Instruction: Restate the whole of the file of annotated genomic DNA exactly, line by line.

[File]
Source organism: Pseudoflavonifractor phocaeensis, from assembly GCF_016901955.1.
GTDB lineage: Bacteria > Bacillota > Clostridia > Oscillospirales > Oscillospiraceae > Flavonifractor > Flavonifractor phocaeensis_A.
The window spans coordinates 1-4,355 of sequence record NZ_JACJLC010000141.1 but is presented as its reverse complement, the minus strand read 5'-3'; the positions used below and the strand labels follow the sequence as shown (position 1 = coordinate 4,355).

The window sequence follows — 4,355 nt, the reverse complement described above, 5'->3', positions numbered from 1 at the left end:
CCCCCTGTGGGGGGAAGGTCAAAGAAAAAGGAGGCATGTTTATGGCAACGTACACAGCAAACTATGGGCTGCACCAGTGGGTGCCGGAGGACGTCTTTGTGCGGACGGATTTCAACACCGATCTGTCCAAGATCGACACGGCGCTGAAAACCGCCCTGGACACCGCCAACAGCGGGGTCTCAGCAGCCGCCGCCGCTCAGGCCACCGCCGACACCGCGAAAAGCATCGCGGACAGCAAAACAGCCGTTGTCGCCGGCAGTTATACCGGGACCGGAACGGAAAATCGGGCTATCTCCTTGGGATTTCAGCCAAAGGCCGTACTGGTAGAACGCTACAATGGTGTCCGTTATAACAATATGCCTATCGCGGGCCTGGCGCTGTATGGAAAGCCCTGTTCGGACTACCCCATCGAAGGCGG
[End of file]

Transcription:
Source organism: Pseudoflavonifractor phocaeensis, from assembly GCF_016901955.1.
GTDB lineage: Bacteria > Bacillota > Clostridia > Oscillospirales > Oscillospiraceae > Flavonifractor > Flavonifractor phocaeensis_A.
The window spans coordinates 1-4,355 of sequence record NZ_JACJLC010000141.1 but is presented as its reverse complement, the minus strand read 5'-3'; the positions used below and the strand labels follow the sequence as shown (position 1 = coordinate 4,355).

The window sequence follows — 4,355 nt, the reverse complement described above, 5'->3', positions numbered from 1 at the left end:
CCCCCTGTGGGGGGAAGGTCAAAGAAAAAGGAGGCATGTTTATGGCAACGTACACAGCAAACTATGGGCTGCACCAGTGGGTGCCGGAGGACGTCTTTGTGCGGACGGATTTCAACACCGATCTGTCCAAGATCGACACGGCGCTGAAAACCGCCCTGGACACCGCCAACAGCGGGGTCTCAGCAGCCGCCGCCGCTCAGGCCACCGCCGACACCGCGAAAAGCATCGCGGACAGCAAAACAGCCGTTGTCGCCGGCAGTTATACCGGGACCGGAACGGAAAATCGGGCTATCTCCTTGGGATTTCAGCCAAAGGCCGTACTGGTAGAACGCTACAATGGTGTCCGTTATAACAATATGCCTATCGCGGGCCTGGCGCTGTATGGAAAGCCCTGTTCGGACTACCCCATCGAAGGCGG